Not all who panhandle are homeless and not all homeless are panhandling. Unfortunately, panhandlers are the most common image associated with homelessness. In reality, the homeless have many faces with different circumstances behind each. Often homeless people do not wish to be identified, are too young to fully understand or manage their circumstances, or are preoccupied with improving their situations. Focusing our attention on panhandling distracts our attention from the more challenging housing and homelessness issues on our streets and in our community.

Streets issues

Those who are homeless on the streets need help and assistance. Providing appropriate help and intervention earlier — upstream — before people begin an economic slide, is the most effective way to address these needs. Interventions on the streets can be effective and are preferable to applying law enforcement tools to social problems. We know that law enforcement is an expensive and ineffective means to address many streets issues not clearly criminal in nature. New strategies are being employed, including barrier-free housing for the most vulnerable and those who present the greatest demand on public health and safety services. Also, embedding social workers with police has helped develop appropriate intervention strategies and alternatives to a criminal response.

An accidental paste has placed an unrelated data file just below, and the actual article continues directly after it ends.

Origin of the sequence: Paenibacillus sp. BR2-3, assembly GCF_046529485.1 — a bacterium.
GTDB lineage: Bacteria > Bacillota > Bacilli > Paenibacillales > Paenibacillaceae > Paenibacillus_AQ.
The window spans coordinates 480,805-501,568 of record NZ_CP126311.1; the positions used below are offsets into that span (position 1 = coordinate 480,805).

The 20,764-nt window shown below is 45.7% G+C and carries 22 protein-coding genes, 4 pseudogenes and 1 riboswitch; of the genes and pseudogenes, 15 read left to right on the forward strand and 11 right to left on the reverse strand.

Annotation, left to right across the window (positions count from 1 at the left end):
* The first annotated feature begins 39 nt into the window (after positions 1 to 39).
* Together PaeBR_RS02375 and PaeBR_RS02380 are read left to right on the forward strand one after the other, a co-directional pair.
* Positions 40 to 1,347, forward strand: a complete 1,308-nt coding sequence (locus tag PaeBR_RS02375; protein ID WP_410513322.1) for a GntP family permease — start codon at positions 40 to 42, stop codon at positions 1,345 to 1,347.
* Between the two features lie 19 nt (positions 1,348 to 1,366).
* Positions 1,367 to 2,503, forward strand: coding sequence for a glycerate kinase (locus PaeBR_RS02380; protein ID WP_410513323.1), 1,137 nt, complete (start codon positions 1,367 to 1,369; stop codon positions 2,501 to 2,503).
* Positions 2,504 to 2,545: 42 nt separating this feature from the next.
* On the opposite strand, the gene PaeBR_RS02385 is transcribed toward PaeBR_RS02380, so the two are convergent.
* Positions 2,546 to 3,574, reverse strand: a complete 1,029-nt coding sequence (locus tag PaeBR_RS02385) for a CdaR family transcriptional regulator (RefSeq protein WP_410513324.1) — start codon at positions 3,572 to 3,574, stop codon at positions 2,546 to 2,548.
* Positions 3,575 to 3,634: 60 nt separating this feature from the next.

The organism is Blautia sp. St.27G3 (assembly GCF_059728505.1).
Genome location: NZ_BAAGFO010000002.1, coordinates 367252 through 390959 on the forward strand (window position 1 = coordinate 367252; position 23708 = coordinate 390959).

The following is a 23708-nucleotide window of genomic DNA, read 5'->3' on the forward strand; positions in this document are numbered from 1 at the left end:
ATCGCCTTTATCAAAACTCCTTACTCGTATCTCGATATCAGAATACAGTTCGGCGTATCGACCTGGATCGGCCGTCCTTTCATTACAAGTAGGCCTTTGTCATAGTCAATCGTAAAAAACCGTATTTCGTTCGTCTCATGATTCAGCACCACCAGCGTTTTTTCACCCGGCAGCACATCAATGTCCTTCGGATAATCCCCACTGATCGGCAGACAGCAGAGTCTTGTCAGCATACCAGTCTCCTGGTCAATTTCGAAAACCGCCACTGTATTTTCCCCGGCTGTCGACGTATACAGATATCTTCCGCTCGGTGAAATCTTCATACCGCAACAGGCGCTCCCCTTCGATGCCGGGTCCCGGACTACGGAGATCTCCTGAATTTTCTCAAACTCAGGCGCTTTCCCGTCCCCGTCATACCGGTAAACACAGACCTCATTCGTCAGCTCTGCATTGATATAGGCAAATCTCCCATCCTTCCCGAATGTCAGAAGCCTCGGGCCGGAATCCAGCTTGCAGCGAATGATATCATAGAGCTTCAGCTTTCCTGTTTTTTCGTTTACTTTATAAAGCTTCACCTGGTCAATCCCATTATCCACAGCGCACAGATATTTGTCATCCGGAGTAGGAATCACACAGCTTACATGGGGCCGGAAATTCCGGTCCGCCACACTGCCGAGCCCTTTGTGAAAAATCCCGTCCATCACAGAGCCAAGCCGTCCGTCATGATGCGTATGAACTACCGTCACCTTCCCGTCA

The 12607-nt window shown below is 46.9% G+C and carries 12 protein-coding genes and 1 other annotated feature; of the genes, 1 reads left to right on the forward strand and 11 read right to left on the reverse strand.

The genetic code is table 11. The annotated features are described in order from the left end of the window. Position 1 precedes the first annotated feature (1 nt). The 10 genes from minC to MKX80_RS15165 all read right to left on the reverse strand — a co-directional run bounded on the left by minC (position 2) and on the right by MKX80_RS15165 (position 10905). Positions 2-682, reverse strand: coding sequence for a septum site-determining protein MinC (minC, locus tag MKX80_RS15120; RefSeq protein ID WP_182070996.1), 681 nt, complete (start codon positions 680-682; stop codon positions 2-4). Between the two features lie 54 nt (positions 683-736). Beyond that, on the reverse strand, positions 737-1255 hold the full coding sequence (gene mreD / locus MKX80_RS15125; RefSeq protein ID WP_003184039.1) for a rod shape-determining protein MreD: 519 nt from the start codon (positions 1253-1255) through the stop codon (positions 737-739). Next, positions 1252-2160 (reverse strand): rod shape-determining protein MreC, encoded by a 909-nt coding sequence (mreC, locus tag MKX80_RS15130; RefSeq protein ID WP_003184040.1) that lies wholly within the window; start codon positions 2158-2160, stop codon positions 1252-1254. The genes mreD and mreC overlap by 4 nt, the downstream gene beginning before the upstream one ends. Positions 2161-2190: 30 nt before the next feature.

Those committing serious crimes, including dealing drugs, require a different intervention. They prey upon the vulnerable and marginalized, including homeless individuals, citizens and businesses. Antisocial and criminal behaviors such as theft, dealing drugs, setting fire to dumpsters and defecating in doorways cannot be ignored or tolerated. Individuals that commit such acts may also need help. However, addressing homelessness and streets issues will require the good will of the entire community. Such good will is tested and eroded when the streets are abandoned to criminal and anti-social behaviors.

Everett Mayor Ray Stephanson took the correct action creating the Streets Initiative. He and the City Council took the correct actions in recommending a balanced approach to address homelessness and streets issues, including funding for barrier-free housing, embedded social service providers with police and first responders, and increasing enforcement tools.

These are modest steps in a long journey, but they are balanced steps in the right direction.

Paul Roberts is a member of the Everett City Council, and president of the Association of Washington Cities; his views are his own.